Quiz about Number One Hits of 1960  Part Three
Quiz about Number One Hits of 1960  Part Three

Number One Hits of 1960 - Part Three Quiz

Part three of four, of my quizzes on the number one hits of 1960. These chart toppers represent a number one on either Australian, UK or US (Billboard Hot 100) charts. Simply match the artist with their number one hit.

A matching quiz by Desimac. Estimated time: 4 mins.
  1. Home
  2. »
  3. Quizzes
  4. »
  5. Music Trivia
  6. »
  7. 1960s Music
  8. »
  9. Music from 1960

4 mins
Match Quiz
Quiz #
Dec 03 21
# Qns
Avg Score
7 / 10
Mobile instructions: Press on an answer on the right. Then, press on the gray box it matches on the left.
(a) Drag-and-drop from the right to the left, or (b) click on a right side answer box and then on a left side box to move it.
1. "Handy Man"  
Eddie Cochran
2. "It's Now or Never"  
Adam Faith
3. "Tell Laura I Love Her"  
The Ventures
4. "Please Don't Tease"  
Emile Ford and the Checkmates
5. "Joey's Song"  
Jimmy Jones
6. "Poor Me"   
Cliff Richard and The Shadows
7. "Three Steps to Heaven"  
Bill Haley & His Comets
8. "Tie Me Kangaroo Down, Sport"   
Rolf Harris
9. "Walk, Don't Run"  
Elvis Presley
10. "What Do You Want to Make Those Eyes at Me For?"  
Ricky Valance

Quiz Answer Key and Fun Facts
1. "Handy Man"

Answer: Jimmy Jones

In part one of this series it was mentioned that Jimmy Jones had two Number Two records on the Hot 100.
"Handy Man" was the first of these Number Twos in the US, Number Three in the UK and Number One in Australia. The song "Handy Man" resurfaced in 1964 as a top twenty hit in Australia and the USA for Del Shannon. It was a bigger hit for James Taylor in 1977 making the top ten on the Billboard Hot 100 and the Australian charts. Jimmy Jones, despite two million selling records and some very good recordings, never made the pop charts again.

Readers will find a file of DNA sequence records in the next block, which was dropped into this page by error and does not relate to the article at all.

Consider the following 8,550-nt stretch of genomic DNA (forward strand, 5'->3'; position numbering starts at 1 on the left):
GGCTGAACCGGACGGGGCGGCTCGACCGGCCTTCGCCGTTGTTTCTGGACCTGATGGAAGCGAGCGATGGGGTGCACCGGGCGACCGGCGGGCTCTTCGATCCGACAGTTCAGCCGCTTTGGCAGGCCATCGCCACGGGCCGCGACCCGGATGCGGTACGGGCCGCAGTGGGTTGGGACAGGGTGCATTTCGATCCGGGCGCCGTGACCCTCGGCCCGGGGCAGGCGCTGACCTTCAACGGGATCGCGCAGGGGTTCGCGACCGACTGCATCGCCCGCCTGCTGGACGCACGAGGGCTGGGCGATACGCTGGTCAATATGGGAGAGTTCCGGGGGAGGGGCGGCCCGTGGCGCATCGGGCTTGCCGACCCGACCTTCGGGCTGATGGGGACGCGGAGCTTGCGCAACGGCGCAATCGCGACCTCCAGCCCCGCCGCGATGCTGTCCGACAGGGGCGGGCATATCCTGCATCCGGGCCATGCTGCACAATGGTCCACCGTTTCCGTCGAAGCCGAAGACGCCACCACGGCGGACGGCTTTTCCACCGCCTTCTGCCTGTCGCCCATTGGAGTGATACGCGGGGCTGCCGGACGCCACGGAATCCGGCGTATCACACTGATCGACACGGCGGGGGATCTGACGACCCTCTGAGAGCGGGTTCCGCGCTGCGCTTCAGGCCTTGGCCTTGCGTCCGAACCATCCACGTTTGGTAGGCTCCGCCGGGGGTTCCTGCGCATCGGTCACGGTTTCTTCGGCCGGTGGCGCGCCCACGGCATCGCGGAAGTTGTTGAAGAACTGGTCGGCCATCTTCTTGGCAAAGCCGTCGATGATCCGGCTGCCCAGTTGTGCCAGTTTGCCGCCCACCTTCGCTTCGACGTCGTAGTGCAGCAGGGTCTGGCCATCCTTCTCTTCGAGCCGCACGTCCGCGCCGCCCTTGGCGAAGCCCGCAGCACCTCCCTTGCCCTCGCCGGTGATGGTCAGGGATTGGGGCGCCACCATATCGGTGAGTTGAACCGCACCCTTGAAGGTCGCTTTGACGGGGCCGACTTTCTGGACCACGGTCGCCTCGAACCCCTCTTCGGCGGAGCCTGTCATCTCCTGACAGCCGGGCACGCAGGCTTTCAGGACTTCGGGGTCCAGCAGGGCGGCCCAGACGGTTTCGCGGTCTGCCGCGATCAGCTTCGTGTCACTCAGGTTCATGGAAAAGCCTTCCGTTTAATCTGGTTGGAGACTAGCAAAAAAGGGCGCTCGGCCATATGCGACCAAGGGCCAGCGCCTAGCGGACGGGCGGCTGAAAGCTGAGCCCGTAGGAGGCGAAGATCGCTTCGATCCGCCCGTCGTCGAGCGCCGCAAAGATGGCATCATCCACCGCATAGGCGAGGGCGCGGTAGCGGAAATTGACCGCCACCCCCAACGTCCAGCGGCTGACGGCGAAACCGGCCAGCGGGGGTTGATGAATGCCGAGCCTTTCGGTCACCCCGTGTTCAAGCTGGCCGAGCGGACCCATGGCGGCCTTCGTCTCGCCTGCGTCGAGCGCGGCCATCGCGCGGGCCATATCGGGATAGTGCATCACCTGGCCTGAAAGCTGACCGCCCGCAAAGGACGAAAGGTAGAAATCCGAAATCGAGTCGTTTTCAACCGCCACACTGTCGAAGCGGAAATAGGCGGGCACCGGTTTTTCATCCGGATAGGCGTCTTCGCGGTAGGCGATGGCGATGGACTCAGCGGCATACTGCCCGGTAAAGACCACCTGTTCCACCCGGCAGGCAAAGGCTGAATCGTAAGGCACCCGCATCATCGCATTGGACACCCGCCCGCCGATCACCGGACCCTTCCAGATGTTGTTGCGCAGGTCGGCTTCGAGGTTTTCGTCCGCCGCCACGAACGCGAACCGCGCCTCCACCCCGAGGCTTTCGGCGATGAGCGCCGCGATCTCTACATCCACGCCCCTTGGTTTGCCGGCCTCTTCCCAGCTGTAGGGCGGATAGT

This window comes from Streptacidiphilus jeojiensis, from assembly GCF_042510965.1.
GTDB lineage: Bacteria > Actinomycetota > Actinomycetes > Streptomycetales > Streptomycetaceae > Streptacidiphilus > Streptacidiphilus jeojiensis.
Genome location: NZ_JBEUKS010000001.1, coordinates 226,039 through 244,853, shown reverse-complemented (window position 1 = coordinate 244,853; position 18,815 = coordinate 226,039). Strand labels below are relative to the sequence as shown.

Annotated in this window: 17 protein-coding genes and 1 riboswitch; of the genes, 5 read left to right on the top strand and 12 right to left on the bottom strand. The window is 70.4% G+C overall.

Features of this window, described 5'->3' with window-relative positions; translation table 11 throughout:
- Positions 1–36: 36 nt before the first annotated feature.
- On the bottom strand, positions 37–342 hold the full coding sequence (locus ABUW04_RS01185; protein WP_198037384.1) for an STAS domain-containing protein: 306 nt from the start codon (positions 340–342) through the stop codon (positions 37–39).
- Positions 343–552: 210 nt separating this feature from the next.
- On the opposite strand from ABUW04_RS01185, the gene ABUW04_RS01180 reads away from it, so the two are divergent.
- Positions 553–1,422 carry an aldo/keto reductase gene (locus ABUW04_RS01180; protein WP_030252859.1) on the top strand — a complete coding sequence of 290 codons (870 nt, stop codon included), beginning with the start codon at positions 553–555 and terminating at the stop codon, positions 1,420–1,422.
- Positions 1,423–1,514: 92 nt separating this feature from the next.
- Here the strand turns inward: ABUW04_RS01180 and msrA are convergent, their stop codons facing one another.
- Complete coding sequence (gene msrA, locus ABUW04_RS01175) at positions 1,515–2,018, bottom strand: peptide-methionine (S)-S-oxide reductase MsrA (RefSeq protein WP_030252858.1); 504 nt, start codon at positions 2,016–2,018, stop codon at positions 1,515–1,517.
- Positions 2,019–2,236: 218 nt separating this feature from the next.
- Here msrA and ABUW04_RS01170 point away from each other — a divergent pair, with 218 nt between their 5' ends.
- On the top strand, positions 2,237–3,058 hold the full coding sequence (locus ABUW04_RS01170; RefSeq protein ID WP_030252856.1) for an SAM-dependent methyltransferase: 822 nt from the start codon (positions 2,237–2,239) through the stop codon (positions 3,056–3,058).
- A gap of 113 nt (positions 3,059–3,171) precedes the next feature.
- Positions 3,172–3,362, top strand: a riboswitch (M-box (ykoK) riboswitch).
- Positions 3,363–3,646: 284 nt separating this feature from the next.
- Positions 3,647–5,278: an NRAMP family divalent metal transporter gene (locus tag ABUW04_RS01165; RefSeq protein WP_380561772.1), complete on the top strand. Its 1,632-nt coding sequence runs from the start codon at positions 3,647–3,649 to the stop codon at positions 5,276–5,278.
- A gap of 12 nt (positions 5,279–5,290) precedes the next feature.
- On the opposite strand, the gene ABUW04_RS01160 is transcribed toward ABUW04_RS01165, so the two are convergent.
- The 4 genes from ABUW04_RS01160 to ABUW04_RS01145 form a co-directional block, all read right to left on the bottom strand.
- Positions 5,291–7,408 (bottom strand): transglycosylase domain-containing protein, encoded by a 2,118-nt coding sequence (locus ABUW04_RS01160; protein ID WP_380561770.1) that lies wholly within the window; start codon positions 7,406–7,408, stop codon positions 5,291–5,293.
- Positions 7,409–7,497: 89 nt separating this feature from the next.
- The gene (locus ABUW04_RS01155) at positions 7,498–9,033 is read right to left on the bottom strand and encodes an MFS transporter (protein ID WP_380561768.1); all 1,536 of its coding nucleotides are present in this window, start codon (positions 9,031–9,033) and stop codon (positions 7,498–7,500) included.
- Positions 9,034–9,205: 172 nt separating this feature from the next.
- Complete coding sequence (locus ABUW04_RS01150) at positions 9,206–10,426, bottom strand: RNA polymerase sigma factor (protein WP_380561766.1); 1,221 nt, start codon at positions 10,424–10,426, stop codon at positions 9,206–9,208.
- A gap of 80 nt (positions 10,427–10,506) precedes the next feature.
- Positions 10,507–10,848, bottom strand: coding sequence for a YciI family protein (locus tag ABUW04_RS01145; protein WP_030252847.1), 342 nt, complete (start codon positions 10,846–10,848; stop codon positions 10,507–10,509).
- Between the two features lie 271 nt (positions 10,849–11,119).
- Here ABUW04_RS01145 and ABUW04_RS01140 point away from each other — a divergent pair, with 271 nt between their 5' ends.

2. "It's Now or Never"

Answer: Elvis Presley

"It's Now or Never" was based on the old Italian folksong, "O Sole mio". With new lyrics by Aaron Schroder and Wally Gold, the song was recorded by Elvis Presley on 4 April 1960 and released as a single in July and became Elvis Presley's biggest seller. The record topped the Billboard Hot 100, the UK Top 50 and the Australian charts. It also topped the charts in Canada, New Zealand and a number of European charts. It naturally was the biggest hit of 1960.
3. "Tell Laura I Love Her"

Answer: Ricky Valance

"Tell Laura I Love Her", was written by Jeff Barry and Ben Raleigh. Originally recorded by and a hit for Ray Peterson in 1960. it reached number seven on the Billboard Hot 100 chart. Later that same year, the song was recorded and released by Ricky Valance in the United Kingdom, where it went all the way to the number one spot on the UK Chart.

The Ray Petersen version made the top ten in Australia, but the Ricky Valance version did not chart.
4. "Please Don't Tease"

Answer: Cliff Richard and The Shadows

Bruce Welch of the Shadows and his musician friend Pete Chester wrote "Please Don't Tease". The record became the third UK number one hit for Cliff Richard and The Shadows. "Please Don't Tease" was number one in both Australia and New Zealand in 1960. Sadly, with little or no airplay in the USA the song did not chart. Cliff Richard and the Shadows were the most popular band in the UK, Australia and Europe from 1959 through 1963, which of course heralded the arrival of The Beatles and The Rolling Stones. If only for the inspiration Cliff and the Shadows provided young musicians of the early sixties, they are worthy of induction into the Rock and Roll Hall of Fame.